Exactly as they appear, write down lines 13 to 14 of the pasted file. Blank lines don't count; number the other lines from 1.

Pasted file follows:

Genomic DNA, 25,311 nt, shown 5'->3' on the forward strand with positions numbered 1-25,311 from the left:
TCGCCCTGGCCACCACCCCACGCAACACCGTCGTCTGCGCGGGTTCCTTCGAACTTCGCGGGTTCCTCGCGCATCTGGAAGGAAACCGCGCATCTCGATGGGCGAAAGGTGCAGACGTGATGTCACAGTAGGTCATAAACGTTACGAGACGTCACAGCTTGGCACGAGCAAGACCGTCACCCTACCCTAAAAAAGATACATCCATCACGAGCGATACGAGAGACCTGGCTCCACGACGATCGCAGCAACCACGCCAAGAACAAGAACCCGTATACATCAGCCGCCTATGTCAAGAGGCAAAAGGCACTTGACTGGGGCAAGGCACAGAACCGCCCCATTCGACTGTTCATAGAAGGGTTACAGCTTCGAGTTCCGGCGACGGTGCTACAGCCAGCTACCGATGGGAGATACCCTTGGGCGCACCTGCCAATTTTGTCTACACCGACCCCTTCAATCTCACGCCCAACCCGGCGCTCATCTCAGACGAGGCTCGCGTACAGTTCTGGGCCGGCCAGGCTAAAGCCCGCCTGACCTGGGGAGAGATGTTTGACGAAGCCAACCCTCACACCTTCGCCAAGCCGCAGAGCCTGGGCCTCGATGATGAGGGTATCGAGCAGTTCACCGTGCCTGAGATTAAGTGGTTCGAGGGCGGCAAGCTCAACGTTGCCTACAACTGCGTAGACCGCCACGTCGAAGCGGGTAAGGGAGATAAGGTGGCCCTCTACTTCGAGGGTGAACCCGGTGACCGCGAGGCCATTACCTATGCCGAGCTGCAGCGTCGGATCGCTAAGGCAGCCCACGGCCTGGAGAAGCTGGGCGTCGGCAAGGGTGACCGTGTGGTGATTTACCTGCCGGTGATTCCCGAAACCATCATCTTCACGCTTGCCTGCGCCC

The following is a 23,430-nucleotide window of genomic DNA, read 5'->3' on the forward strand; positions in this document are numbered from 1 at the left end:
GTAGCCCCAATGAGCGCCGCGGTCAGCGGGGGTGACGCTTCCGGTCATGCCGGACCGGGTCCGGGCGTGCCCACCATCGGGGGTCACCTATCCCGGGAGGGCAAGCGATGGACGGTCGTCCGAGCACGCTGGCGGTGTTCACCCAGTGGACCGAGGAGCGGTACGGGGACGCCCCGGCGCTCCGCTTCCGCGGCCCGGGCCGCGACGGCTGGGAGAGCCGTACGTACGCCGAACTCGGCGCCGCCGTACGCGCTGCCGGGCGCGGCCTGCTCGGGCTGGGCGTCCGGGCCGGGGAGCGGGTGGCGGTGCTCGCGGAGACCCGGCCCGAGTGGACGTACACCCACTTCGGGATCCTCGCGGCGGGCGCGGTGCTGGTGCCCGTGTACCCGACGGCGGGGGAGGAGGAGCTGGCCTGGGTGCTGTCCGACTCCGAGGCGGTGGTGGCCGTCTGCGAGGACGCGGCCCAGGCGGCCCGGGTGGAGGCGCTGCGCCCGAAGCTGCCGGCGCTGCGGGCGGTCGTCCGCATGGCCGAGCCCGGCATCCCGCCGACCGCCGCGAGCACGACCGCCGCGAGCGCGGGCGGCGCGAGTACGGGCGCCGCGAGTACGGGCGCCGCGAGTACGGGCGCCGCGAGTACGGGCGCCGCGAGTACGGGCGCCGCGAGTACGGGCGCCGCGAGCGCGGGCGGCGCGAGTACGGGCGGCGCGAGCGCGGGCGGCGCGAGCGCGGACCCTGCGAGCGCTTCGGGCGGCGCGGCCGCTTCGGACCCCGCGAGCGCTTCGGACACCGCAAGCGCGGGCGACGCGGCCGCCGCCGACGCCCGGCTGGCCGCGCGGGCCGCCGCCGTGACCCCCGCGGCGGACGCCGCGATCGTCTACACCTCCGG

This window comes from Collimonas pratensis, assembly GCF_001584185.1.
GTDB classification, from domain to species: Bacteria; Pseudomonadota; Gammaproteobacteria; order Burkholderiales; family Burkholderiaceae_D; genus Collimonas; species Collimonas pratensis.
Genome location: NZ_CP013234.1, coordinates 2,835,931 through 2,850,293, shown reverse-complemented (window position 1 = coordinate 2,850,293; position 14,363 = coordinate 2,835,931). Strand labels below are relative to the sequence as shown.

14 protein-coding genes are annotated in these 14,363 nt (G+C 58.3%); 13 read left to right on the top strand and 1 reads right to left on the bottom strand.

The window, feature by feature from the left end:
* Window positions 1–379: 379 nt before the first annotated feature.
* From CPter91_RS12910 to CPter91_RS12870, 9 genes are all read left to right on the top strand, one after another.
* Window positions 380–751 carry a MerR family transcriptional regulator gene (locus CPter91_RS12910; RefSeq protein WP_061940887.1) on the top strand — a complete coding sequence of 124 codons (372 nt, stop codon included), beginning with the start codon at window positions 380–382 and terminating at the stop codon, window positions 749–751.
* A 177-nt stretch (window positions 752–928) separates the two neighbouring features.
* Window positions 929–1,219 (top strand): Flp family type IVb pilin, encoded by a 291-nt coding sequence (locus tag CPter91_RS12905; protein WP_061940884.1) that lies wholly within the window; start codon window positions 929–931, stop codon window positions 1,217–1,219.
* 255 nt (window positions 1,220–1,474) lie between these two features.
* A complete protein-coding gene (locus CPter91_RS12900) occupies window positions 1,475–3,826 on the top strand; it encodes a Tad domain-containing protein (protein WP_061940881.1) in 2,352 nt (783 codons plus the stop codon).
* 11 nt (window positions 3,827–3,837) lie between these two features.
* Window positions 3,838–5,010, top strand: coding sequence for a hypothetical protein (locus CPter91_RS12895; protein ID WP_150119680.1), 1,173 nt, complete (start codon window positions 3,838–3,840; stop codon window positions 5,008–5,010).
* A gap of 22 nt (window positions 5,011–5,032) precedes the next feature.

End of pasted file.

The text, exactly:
* A 177-nt stretch (window positions 752–928) separates the two neighbouring features.
* Window positions 929–1,219 (top strand): Flp family type IVb pilin, encoded by a 291-nt coding sequence (locus tag CPter91_RS12905; protein WP_061940884.1) that lies wholly within the window; start codon window positions 929–931, stop codon window positions 1,217–1,219.